"Star Gods of the Maya: Astronomy in Art, Folklore, and Calendars"; Susan Milbrath; 2000

"Icons of Power: Feline Symbolism in the Americas"; N. Saunders; 1998

Precolumbian Art and Art history: Cacaxtla

"Archaeology of Ancient Mexico and Central America: An Encyclopedia"; Susan Evans; 2000

"Trees of Paradise and Pillars of the World: The Serial Stelae Cycle of "18-Rabbit-God K," King of Copan "; Elizabeth A. Newsome; 2001

"Chocolate: Pathway to the Gods"; Meredith L. Dreiss, Sharon Edgar Greenhill; 2008

Missouri State University: MAYA GODS AND GODDESSES

Tuesday, November 6, 2012

K'awiil (God K)

A ceramic box made between 450 AD and 550 AD (and therefore from the Early Classic.)
K'awiil is on the left side. From LACMA.

K'awiil or K'awil was a god connected to several things: royalty, flint, and like Chaak, lightning -- and you may also see it said that he was connected to rain as well. (It seems he was perhaps also worshiped at Palenque as a patron god.) Other names you might see him called include the scepter god and god K.

K'awiil has a snout that turns up, big eyes that have spirals for pupils, a fang coming out of his mouth, and one or both of his legs is a snake, with a snake's head where a foot should be. K'awiil's forehead has a smoking item stuck to it -- a smoking ax head seems to be a common item the Maya would draw on his forehead, though they would draw other items sometimes, like a cigar or a torch. (In a definition of K'awiil on the Metropolitan Museum's website, K'awiil's forehead is also described as being high and having a cartouche on it -- and it is this cartouche that the item is stuck into.)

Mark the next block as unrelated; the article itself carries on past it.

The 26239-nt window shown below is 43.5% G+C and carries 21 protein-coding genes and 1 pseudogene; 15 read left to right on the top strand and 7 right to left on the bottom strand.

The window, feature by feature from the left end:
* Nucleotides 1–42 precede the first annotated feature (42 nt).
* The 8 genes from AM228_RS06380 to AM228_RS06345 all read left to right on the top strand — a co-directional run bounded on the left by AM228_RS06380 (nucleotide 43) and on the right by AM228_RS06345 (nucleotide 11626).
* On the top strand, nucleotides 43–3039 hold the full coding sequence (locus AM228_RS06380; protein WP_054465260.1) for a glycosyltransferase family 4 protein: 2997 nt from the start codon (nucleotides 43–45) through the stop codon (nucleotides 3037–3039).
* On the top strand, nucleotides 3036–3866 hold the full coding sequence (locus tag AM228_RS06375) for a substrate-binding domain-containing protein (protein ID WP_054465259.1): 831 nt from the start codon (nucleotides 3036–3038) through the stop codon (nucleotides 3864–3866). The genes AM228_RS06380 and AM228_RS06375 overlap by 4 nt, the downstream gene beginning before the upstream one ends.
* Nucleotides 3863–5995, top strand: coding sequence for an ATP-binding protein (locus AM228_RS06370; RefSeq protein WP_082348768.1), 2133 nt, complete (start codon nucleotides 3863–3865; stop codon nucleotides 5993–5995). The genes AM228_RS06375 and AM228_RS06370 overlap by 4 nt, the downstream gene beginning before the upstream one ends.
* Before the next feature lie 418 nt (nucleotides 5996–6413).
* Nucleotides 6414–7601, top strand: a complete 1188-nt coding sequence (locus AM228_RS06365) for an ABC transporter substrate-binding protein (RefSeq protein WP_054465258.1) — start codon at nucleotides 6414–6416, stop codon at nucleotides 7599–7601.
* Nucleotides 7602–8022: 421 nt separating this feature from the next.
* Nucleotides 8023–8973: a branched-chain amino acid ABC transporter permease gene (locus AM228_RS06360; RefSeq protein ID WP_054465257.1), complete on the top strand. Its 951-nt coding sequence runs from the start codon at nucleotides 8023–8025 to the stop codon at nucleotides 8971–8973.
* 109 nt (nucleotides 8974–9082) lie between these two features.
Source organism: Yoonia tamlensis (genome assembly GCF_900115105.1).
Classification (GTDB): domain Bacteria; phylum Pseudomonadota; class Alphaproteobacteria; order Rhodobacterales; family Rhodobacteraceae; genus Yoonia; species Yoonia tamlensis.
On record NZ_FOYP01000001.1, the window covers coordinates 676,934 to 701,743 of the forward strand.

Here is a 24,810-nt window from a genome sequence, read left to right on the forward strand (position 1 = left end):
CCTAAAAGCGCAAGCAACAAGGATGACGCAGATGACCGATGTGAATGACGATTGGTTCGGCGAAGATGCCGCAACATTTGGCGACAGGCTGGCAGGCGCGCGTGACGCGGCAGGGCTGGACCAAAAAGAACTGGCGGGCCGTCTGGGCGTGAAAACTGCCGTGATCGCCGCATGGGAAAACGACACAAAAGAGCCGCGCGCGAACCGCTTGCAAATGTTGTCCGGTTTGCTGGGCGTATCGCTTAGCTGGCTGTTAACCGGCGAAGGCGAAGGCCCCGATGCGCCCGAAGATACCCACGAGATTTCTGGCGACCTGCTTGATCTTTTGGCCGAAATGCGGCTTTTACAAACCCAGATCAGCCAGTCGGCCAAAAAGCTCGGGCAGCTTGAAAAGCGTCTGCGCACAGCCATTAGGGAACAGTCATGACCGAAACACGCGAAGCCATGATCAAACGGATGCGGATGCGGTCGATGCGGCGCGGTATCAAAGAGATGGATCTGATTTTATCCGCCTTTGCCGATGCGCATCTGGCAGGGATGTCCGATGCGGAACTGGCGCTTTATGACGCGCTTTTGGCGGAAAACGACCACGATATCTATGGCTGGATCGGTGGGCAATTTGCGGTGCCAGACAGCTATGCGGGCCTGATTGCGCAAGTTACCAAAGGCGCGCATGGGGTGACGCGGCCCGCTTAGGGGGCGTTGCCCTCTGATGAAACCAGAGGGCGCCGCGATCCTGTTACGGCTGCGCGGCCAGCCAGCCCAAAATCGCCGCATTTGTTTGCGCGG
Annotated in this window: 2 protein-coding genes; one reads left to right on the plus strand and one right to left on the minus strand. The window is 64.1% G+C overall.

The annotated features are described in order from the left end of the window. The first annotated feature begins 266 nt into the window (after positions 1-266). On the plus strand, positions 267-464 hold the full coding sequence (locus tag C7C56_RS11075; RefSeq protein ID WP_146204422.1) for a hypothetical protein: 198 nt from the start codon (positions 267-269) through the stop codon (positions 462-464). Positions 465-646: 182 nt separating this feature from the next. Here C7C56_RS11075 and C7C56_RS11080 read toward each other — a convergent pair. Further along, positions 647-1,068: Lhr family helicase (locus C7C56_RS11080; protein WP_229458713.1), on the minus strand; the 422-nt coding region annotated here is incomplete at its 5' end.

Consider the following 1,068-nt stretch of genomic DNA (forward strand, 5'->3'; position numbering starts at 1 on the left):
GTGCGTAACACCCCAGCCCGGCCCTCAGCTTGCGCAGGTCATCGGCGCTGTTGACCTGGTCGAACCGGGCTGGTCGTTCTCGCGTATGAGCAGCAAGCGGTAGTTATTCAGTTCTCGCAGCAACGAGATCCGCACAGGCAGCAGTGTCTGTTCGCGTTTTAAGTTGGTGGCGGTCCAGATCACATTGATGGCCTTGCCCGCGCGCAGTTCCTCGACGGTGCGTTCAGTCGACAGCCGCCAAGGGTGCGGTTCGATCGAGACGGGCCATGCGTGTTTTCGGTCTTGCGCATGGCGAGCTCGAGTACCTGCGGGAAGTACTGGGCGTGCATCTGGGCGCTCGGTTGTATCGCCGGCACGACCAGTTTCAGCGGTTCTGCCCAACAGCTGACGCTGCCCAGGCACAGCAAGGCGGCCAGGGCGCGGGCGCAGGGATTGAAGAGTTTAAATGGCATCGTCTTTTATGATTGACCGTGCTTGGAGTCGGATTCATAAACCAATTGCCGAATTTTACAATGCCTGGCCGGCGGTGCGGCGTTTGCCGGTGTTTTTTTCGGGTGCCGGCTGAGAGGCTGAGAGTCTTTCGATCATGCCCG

Connection to Royalty
This artifact may have been a leg from a K'awiil
scepter. It was made between the 600s to 800s AD,
and came from either Guatemala or Mexico.
From The Metropolitan Museum of Art
The ancient Maya connected K'awiil with protection of royal lines as well as coronation -- that is, rulers officially becoming their city-state's ruler. There are drawings of rulers becoming their city'state's ruler while holding a scepter that looks like K'awiil. Inscriptions would have a phrase for when a new ruler took power, a phrase that translates as "he took the K'awiil."

But it went further than that in some city-states like Dos Pilas and Copan. Rulers of these city-states would use the name "K'awiil" as one of their own, as a title. It's possible that because rulers did this -- and also would use Chaak and Yopaat as names -- that it may have been that the ancient Maya thought their rulers had "co-essences" that were lightning.

On a related note, it's possible that people with dwarfism were also connected with K'awiil. They may have been thought to somehow actually be K'awiil.

Connection to Flint/Chert
This eccentric flint came from
Guatemala. It was made between the 
600s AD and 700s AD. From 
The Metropolitan Museum of Art.